Books

A novel about depression that doesn’t depress: Starling Days, by Rowan Hisayo Buchanan, reviewed

6 July 2019

9:00 AM

6 July 2019

9:00 AM

Rowan Hisayo Buchanan has achieved that rare feat, in her second novel Starling Days, of writing a convincing novel about depression which manages, miraculously, not to be in itself depressing. Her success is partly due to the fact that her protagonist, Mina, is not flattened by her despair and remains alive enough to become fascinated by another woman, Phoebe, her husband’s best friend’s sister. When Phoebe asks her to say something about herself, Mina considers what she might voice:

I want to run my tongue along the dent in your collarbone that your top has made visible. Nope. Sometimes I want to die and sometimes I want to buy a box of tomatoes and stand by the fridge eating them out of a paper carton and I don’t understand how I can hold both desires. Nope.

But Mina is brave enough to pursue this relationship, perceiving that it may transform her life.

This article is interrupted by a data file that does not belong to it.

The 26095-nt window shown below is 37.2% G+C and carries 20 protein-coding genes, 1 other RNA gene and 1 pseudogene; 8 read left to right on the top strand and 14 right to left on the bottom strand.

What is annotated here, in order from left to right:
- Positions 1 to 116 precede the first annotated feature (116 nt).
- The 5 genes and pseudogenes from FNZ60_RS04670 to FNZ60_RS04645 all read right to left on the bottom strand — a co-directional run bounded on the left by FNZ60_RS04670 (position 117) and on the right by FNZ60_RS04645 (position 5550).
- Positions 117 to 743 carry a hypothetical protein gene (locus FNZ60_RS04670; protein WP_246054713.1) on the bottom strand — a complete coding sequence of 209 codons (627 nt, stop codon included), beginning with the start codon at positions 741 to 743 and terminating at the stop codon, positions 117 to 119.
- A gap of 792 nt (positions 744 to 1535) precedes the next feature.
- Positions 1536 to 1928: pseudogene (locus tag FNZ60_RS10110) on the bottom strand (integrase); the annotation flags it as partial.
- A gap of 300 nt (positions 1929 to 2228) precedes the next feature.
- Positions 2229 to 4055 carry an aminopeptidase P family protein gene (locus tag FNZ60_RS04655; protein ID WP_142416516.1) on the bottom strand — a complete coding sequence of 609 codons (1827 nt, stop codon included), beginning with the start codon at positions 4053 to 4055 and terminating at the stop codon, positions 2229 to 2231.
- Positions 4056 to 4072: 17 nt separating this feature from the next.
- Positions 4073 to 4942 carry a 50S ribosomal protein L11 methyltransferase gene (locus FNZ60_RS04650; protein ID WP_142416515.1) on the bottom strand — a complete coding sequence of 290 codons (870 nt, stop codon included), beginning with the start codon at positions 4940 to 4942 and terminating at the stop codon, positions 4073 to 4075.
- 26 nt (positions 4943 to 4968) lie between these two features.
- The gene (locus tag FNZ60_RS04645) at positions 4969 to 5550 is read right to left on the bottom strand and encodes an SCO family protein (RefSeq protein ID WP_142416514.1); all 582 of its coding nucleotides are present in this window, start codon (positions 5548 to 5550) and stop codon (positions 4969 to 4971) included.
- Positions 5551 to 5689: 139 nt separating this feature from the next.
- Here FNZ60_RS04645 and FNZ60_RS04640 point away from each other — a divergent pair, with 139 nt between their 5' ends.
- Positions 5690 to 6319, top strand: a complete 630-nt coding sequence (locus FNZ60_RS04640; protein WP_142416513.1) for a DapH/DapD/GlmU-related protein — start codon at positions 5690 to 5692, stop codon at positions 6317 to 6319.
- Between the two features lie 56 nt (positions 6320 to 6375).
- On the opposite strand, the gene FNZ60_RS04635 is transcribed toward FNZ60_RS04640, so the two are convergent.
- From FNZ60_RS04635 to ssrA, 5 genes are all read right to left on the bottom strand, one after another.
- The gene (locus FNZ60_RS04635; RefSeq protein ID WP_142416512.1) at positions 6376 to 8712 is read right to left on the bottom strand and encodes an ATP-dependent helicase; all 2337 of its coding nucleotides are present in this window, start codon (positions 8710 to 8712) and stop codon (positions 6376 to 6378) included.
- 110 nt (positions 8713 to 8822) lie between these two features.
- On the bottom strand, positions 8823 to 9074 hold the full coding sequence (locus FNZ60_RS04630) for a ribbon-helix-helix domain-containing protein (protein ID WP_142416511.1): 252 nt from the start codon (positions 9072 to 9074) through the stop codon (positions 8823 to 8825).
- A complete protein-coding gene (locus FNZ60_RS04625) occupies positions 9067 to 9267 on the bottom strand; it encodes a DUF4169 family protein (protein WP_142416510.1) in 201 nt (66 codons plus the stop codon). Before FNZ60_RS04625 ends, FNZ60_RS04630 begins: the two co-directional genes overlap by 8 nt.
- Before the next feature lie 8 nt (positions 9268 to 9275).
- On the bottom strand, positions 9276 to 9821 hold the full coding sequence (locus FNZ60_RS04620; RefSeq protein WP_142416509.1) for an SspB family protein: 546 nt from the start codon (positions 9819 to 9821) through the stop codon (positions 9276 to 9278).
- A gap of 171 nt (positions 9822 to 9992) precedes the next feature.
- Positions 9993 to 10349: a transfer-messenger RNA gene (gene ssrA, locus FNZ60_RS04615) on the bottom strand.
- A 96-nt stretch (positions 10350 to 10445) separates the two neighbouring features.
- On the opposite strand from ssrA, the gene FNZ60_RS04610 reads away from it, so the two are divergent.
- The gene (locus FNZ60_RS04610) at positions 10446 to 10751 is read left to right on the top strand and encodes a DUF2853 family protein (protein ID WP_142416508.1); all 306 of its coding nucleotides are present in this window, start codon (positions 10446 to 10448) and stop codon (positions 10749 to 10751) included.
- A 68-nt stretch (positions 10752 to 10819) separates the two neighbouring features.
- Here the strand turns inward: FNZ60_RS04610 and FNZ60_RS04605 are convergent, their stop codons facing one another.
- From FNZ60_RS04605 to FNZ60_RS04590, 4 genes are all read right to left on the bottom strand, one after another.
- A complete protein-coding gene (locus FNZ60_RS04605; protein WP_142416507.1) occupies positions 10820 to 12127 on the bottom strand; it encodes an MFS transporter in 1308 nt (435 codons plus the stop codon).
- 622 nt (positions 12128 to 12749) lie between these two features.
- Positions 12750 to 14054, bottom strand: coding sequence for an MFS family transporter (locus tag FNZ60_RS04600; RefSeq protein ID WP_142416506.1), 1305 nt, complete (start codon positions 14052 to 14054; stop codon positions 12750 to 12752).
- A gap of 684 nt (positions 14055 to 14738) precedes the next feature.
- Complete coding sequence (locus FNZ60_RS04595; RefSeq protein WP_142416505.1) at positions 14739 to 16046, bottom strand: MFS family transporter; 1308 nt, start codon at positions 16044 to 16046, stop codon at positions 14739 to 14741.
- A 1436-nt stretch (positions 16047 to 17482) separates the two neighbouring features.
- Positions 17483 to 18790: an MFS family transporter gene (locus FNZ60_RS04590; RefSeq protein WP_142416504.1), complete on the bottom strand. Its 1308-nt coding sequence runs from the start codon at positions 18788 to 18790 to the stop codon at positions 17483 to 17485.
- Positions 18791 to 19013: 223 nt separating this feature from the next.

Her husband, Oscar, is sympathetically drawn, and the intense claustrophobia of caring for someone with a mental illness carefully evoked, not least when he buys her roses to cheer her up and she sighs. ‘Oscar wanted to sigh too. But you didn’t get to sigh when you were the healthy one.’

The novel’s other great triumph is to leave trails of clues as to Mina’s mental health so that the reader has to play detective. This not only feels real — mental illness is not easily contained and defined — but also creates a narrative propulsion that powers the plot.

Mina is first seen hovering at night on George Washington Bridge and is stopped by the police. The reader knows almost as little as the police at this point: does she really have to go to work the following day? And does she have a husband who will collect her? Unravelling the truth is one of the considerable pleasures of this beautifully written novel.

Very occasionally, Buchanan’s observational inventiveness gets the better of her: she describes a hipster café carefully but then marginally overdoes it by comparing the size of two men’s beards to small dogs. But this really is nitpicking over writing which is startlingly original without — on the whole — drawing attention to its originality. Starling Days also offers scenes of sex between two women which don’t titillate, worryingly but importantly pointing up how rare this is.

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